An element that makes maternal cannabis research more difficult in particular is the inability to pinpoint cannabis, above all other factors, as the reason for any particular issue or abnormality with the baby — physically or mentally. Over consumption of caffeine can cause problems with a breastfeeding mom and infant, as can too much sugar or stress; then there are the issues of education and socio-economic status — need I go on?
Additionally, getting large groups of pregnant women to feel safe enough to admit they use weed while breastfeeding is a hurdle that has yet to be cleared in any consistent way. By now most of us know that just because cannabis has been legalized for medical use in 23 states and for recreational purposes in two states doesn’t mean it’s politically correct for a parent to use it — and most especially if that parent is a breastfeeding mommy.
With that said, there are a few studies out there and evidence from both camps that provide some valuable food for thought.
A University of Colorado Health Sciences Center study led by researcher Katherine Tennes in the 1980s examined, in small part, women who had consumed cannabis while they were pregnant and also during their time breastfeeding. Near the end of their report, Tennes and her team reveal their findings that postnatal marijuana exposure had “no apparent effects” on infant growth, mental or motor development. In their discussion of the report they assert that more research needs to be done to understand the tipping point of non-harmful marijuana use and harmful marijuana use. Agreed.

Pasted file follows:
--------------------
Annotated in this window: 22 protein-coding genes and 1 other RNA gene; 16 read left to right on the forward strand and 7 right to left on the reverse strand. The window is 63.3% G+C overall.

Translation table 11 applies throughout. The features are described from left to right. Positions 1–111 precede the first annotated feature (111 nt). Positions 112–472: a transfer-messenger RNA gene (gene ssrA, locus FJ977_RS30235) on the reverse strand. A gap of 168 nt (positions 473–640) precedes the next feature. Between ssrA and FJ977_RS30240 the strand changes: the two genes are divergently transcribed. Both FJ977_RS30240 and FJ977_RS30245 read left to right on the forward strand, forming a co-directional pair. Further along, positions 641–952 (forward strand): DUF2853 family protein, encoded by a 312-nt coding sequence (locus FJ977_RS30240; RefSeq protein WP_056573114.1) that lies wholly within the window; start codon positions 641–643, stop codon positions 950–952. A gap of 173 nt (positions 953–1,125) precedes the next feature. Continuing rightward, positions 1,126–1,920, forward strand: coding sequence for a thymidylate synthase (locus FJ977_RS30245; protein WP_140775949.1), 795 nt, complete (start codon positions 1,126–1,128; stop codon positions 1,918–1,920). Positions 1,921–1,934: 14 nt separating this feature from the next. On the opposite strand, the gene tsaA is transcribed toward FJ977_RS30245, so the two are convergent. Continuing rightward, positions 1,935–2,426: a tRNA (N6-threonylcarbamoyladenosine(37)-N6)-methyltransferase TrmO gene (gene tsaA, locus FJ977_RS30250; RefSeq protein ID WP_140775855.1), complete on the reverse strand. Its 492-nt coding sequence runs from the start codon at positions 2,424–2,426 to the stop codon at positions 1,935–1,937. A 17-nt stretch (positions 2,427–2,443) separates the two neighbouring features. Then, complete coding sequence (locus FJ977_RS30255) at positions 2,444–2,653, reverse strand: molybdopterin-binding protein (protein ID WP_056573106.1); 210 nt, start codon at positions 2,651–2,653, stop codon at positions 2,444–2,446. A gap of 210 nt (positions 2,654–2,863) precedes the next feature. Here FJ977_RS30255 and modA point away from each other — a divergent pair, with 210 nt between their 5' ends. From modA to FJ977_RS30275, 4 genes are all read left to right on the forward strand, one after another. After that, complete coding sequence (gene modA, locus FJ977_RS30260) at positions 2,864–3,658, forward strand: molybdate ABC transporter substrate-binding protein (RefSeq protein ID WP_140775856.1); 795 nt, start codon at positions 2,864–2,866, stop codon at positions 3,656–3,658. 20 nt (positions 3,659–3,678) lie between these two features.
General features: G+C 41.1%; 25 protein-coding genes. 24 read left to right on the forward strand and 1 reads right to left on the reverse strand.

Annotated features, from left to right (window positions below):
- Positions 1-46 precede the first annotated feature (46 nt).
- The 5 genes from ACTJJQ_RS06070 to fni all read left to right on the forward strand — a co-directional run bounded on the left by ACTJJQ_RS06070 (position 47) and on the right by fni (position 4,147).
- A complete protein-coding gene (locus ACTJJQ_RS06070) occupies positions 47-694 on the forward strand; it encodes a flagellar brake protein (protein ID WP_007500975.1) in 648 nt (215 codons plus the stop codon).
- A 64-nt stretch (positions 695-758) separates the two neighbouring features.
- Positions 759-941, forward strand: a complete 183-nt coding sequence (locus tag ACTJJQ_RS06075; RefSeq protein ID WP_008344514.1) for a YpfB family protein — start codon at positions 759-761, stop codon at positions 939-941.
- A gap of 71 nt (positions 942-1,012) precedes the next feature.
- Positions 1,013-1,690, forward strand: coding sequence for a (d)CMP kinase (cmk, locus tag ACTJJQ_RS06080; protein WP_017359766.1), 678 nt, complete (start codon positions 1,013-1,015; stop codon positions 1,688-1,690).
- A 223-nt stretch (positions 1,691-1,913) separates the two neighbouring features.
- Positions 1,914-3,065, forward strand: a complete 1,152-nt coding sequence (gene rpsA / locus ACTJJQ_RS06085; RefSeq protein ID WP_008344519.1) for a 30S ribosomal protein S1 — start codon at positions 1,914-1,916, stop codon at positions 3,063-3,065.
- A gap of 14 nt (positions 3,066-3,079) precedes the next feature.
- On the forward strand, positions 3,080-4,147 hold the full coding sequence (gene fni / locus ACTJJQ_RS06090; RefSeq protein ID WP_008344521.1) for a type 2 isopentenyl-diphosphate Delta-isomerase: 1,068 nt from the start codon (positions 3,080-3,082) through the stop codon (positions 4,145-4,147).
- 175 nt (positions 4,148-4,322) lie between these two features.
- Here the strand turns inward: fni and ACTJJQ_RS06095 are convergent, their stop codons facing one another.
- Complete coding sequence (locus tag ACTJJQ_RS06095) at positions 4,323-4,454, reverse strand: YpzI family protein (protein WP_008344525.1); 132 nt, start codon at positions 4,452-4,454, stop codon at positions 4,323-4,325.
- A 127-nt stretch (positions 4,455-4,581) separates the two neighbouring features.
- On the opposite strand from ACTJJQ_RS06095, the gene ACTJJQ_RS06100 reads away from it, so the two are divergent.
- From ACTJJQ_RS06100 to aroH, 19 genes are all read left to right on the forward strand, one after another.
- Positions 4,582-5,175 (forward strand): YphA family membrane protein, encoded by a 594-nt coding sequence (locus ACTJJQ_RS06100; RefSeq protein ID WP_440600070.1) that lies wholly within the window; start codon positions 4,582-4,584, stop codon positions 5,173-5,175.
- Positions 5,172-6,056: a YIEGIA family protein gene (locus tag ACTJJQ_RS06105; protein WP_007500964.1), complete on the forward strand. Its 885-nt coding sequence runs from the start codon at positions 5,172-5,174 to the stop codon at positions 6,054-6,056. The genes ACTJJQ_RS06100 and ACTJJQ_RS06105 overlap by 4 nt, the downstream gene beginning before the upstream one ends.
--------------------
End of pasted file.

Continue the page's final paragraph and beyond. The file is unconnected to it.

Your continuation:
Conversely, of the three midwives I polled, just one said smoking while breastfeeding was OK. One midwife said that no kind of smoking was OK while breastfeeding because it affects the mother’s milk supply.
In 1989, a study on maternal marijuana use by Dr. Susan J. Astley of the University of Washington and Dr. Ruth E. Little of the University of Michigan showed that pot use in the first month of lactation led to infants with a lower average Psychomotor Development Index score. Basically, that means the babies’ motor development, and some psychological or conceptual functioning was shown to be lower than those with mothers who didn’t consume marijuana and breastfeed. But when discussing their conclusions, the researchers caution against using the study’s findings as a hard and fast rule, stating: “One cannot infer from the results presented here that marijuana exposure during lactation impairs infant motor development.” It goes on, “Marijuana exposure during lactation appeared to be a better predictor of infant motor development, but it does not necessarily mean that the relationship is one of cause and effect.”
Kaiser Permanente has an online flyer that lists the dangers of using cannabis after pregnancy. The flyer states using marijuana “causes the drug to be in the mother’s breast milk which can hurt the baby’s brain development.”